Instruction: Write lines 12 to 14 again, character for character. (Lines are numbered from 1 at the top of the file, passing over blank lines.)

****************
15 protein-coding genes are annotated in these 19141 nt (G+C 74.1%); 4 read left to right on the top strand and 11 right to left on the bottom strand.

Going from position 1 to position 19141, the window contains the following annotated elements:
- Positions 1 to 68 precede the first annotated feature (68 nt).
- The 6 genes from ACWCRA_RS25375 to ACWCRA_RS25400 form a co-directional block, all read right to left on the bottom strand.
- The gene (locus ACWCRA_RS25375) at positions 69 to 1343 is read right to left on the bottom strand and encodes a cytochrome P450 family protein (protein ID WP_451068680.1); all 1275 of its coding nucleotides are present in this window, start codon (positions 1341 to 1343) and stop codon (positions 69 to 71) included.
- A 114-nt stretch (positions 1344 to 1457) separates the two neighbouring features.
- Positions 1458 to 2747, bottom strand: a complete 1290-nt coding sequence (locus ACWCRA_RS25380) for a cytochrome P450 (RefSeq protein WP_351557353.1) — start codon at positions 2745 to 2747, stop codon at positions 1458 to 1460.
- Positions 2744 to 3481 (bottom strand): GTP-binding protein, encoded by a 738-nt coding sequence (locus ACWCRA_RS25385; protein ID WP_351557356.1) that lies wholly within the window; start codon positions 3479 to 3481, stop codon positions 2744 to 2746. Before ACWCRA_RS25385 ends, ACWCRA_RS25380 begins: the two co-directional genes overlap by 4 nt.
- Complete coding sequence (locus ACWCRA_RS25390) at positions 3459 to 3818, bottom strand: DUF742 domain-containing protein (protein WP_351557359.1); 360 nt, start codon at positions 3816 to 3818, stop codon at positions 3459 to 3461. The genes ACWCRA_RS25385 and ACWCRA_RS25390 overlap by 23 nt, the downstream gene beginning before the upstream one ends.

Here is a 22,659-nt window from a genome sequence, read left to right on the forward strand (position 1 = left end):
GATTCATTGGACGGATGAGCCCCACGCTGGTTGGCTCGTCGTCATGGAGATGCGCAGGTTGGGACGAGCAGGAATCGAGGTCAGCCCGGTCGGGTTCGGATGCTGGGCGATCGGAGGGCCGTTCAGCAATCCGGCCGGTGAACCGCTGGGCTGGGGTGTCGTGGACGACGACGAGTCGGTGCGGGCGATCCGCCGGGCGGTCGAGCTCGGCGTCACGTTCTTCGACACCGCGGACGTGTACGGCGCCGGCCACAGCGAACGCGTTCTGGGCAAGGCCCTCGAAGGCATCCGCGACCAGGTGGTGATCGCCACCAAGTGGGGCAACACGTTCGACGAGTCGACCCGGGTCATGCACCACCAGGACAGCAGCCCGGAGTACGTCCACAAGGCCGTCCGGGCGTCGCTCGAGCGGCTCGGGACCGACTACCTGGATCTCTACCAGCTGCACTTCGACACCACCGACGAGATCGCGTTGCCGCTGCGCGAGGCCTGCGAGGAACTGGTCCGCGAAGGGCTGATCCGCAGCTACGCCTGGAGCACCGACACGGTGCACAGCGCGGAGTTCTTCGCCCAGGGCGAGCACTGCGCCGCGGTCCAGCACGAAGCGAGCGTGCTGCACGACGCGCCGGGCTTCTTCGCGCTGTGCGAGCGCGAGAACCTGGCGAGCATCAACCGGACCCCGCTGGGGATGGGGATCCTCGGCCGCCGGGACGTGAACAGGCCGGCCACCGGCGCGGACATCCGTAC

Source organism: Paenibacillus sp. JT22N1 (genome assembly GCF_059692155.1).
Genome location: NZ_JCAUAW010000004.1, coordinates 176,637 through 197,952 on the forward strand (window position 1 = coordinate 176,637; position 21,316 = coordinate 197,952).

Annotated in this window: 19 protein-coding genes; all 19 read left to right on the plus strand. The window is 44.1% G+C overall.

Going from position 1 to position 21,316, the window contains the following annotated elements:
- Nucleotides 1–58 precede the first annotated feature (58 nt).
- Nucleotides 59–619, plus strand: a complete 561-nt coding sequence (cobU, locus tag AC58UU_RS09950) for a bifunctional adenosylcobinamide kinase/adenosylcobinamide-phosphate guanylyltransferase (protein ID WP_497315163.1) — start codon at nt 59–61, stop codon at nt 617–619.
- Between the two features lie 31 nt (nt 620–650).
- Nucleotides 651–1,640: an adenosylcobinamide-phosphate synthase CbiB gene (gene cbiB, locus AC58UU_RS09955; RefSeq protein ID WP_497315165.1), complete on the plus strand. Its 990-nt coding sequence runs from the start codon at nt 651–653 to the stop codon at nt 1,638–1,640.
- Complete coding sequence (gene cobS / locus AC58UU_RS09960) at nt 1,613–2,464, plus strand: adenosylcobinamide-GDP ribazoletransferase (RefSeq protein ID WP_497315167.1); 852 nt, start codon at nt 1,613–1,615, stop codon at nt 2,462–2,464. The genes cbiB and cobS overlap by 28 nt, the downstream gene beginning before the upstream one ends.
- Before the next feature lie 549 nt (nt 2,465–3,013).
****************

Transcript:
Source organism: Paenibacillus sp. JT22N1 (genome assembly GCF_059692155.1).
Genome location: NZ_JCAUAW010000004.1, coordinates 176,637 through 197,952 on the forward strand (window position 1 = coordinate 176,637; position 21,316 = coordinate 197,952).

Annotated in this window: 19 protein-coding genes; all 19 read left to right on the plus strand. The window is 44.1% G+C overall.